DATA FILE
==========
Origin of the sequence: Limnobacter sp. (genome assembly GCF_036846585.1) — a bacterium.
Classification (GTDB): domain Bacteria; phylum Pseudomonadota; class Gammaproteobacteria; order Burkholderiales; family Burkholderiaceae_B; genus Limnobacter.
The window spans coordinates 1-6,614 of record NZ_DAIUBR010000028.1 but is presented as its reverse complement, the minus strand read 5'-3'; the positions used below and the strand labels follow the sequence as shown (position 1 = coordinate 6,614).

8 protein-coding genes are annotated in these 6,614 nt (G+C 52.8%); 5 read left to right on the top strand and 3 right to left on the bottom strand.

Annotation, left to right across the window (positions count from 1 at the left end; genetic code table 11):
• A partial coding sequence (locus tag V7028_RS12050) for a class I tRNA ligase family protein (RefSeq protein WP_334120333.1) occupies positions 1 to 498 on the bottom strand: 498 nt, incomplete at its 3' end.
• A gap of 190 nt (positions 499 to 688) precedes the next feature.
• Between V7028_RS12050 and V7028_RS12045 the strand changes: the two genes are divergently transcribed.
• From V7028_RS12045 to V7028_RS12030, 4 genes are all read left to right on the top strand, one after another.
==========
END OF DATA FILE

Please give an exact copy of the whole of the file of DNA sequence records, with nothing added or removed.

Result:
Origin of the sequence: Limnobacter sp. (genome assembly GCF_036846585.1) — a bacterium.
Classification (GTDB): domain Bacteria; phylum Pseudomonadota; class Gammaproteobacteria; order Burkholderiales; family Burkholderiaceae_B; genus Limnobacter.
The window spans coordinates 1-6,614 of record NZ_DAIUBR010000028.1 but is presented as its reverse complement, the minus strand read 5'-3'; the positions used below and the strand labels follow the sequence as shown (position 1 = coordinate 6,614).

8 protein-coding genes are annotated in these 6,614 nt (G+C 52.8%); 5 read left to right on the top strand and 3 right to left on the bottom strand.

Annotation, left to right across the window (positions count from 1 at the left end; genetic code table 11):
• A partial coding sequence (locus tag V7028_RS12050) for a class I tRNA ligase family protein (RefSeq protein WP_334120333.1) occupies positions 1 to 498 on the bottom strand: 498 nt, incomplete at its 3' end.
• A gap of 190 nt (positions 499 to 688) precedes the next feature.
• Between V7028_RS12050 and V7028_RS12045 the strand changes: the two genes are divergently transcribed.
• From V7028_RS12045 to V7028_RS12030, 4 genes are all read left to right on the top strand, one after another.